Amos Elon, a leading Israeli writer and historian who became increasingly disenchanted with the course taken by his country after the 1967 Six Day War, has died in Italy, his home since 2004, at the age of 82. He had leukaemia. Elon built up an unrivalled reputation in a 30-year career as a journalist on the liberal daily Haaretz, a public intellectual, and an early critic of the occupation and advocate of Palestinian self-determination. But he will probably best be remembered most for his books; an author who wrote with equal insight and scholarship about Zionism and its impact, and the assimilated pre-holocaust European jewry into which he himself had been born.
Elon was born in Vienna on 4 July 1926. His father, a businessman with a taste for adventure, left Austria for British-run Palestine two years later, bringing the rest of his family, including his young son, to join him in 1933, against the darkening background of Nazism. Elon grew up in Tel Aviv and was for three years a member of Haganah, the pre-state military which fought for Israel's independence, and after the 1948 war studied law and history at Hebrew University in Jerusalem, and at Cambridge. He joined Haaretz in 1951, and as a protégé of Gershom Shocken, the paper's publisher and editor-in-chief, was sent to Europe as a foreign correspondent and later for six years to Washington.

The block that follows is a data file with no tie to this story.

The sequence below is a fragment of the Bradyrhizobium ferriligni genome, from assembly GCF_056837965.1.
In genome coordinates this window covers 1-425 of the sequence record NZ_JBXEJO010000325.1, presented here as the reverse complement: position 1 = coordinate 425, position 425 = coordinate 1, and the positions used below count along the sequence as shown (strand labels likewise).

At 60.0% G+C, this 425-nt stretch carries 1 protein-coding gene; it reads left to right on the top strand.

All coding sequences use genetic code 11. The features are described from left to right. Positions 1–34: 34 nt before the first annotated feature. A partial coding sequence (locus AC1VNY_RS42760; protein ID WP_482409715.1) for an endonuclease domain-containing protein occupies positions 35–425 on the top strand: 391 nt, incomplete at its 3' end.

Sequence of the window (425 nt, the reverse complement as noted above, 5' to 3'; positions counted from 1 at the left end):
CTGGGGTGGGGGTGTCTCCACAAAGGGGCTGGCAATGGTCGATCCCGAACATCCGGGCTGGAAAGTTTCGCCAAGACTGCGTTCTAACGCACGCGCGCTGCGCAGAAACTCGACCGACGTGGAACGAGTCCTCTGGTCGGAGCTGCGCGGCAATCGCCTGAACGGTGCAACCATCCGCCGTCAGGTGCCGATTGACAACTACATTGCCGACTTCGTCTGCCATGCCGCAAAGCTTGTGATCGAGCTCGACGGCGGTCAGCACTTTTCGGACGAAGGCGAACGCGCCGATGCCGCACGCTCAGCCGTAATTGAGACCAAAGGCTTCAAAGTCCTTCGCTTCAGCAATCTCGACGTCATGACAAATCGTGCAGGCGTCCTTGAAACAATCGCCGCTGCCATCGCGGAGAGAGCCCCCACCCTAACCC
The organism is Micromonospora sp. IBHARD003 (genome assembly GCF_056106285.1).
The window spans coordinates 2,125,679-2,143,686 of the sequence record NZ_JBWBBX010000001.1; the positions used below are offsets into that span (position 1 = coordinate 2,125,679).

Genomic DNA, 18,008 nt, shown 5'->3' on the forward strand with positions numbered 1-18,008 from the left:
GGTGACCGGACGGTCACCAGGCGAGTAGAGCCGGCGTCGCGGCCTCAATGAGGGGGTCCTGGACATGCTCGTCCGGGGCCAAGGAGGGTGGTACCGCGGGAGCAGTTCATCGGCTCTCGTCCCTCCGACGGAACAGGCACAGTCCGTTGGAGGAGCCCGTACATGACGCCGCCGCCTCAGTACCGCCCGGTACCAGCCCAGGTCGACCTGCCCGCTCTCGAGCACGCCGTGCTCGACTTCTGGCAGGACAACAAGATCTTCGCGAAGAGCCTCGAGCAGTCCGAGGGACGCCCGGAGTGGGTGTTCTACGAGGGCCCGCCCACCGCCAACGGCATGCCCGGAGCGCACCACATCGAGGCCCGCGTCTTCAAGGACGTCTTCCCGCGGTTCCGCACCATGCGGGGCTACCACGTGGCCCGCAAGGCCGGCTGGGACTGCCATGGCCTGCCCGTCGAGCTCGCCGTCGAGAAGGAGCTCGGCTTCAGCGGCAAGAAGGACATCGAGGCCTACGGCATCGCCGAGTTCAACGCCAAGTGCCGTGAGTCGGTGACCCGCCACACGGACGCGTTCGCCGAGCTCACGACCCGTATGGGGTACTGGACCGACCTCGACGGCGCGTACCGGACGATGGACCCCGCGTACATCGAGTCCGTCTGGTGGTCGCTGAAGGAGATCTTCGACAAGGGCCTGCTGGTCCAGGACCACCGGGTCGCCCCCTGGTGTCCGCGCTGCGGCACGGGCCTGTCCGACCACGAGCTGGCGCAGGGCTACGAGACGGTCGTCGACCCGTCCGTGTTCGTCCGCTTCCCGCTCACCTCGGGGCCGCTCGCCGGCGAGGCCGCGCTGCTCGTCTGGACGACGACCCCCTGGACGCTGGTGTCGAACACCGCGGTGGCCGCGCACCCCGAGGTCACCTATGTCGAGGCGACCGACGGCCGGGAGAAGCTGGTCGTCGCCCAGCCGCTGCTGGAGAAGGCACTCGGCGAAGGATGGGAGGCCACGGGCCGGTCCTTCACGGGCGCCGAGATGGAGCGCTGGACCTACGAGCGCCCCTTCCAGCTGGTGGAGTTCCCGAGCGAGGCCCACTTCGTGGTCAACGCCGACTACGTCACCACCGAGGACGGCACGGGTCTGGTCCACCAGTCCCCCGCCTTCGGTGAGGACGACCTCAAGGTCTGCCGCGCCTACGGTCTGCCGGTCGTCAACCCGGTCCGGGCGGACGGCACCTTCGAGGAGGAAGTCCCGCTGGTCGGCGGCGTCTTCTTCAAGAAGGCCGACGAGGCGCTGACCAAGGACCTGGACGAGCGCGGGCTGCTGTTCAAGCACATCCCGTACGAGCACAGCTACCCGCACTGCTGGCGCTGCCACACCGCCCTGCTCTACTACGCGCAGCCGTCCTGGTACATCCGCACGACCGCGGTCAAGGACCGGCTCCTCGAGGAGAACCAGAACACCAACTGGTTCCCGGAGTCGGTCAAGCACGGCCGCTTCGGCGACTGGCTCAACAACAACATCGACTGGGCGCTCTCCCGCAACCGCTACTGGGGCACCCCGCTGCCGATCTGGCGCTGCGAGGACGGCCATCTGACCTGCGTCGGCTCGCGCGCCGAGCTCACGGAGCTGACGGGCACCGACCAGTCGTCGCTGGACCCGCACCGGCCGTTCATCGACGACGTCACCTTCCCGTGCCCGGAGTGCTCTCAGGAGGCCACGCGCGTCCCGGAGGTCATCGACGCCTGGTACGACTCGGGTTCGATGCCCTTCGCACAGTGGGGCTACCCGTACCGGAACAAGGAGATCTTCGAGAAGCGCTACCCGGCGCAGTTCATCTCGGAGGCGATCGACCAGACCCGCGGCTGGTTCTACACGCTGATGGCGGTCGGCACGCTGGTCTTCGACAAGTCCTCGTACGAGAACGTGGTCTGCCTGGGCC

He was in his forties when he wrote the book which first made him famous. The Israelis: Founders and Sons was an early example of "revisionist" history, in which he examined critically, from an essentially left-wing Zionist perspective, the development of the Zionist project and its failure to take into account the plight of Arabs displaced by the founding of the Israeli state. "The Arabs bore no responsibility for the centuries-long suffering of Jews in Europe," he wrote. "Whatever their subsequent follies and outrages might be, the punishment of the Arabs for the sins of Europe must burden the conscience of Israelis for a long time to come."
Not long after the Yom Kippur war between Egypt and Israel, a chance meeting Elon had at Harvard with Sana Hassan, the daughter of the then Egyptian ambassador to Egypt, led to a correspondence between them which was published as Between Enemies: A Compassionate Dialogue Between an Israeli and an Arab. The book reportedly infuriated Egypt's President Anwar Sadat, whose chief of staff was married to Elon's co-author, and was obliged to divorce her as a result. But the taboo-breaking status of the book was reinforced when Sadat made the historic visit to Jerusalem three years later which led to the 1979 Israel-Egypt Treaty. Elon travelled frequently to Egypt in the years after that. In each of several subsequent years Elon made lengthy trips to Egypt to interview Egyptians, saying in a 1987 interview: "In all my writing I have felt that my most important task was to work for that emotional detente and ideological disarmament which is so necessary for any Arab-Israeli settlement in the future."
Tom Segev, like Elon a left-of-centre Haaretz commentator-turned-historian, wrote in his paper this week that after the Six Day War "Elon increasingly believed that Israel's occupation of the West Bank and Gaza would disastrous to its society."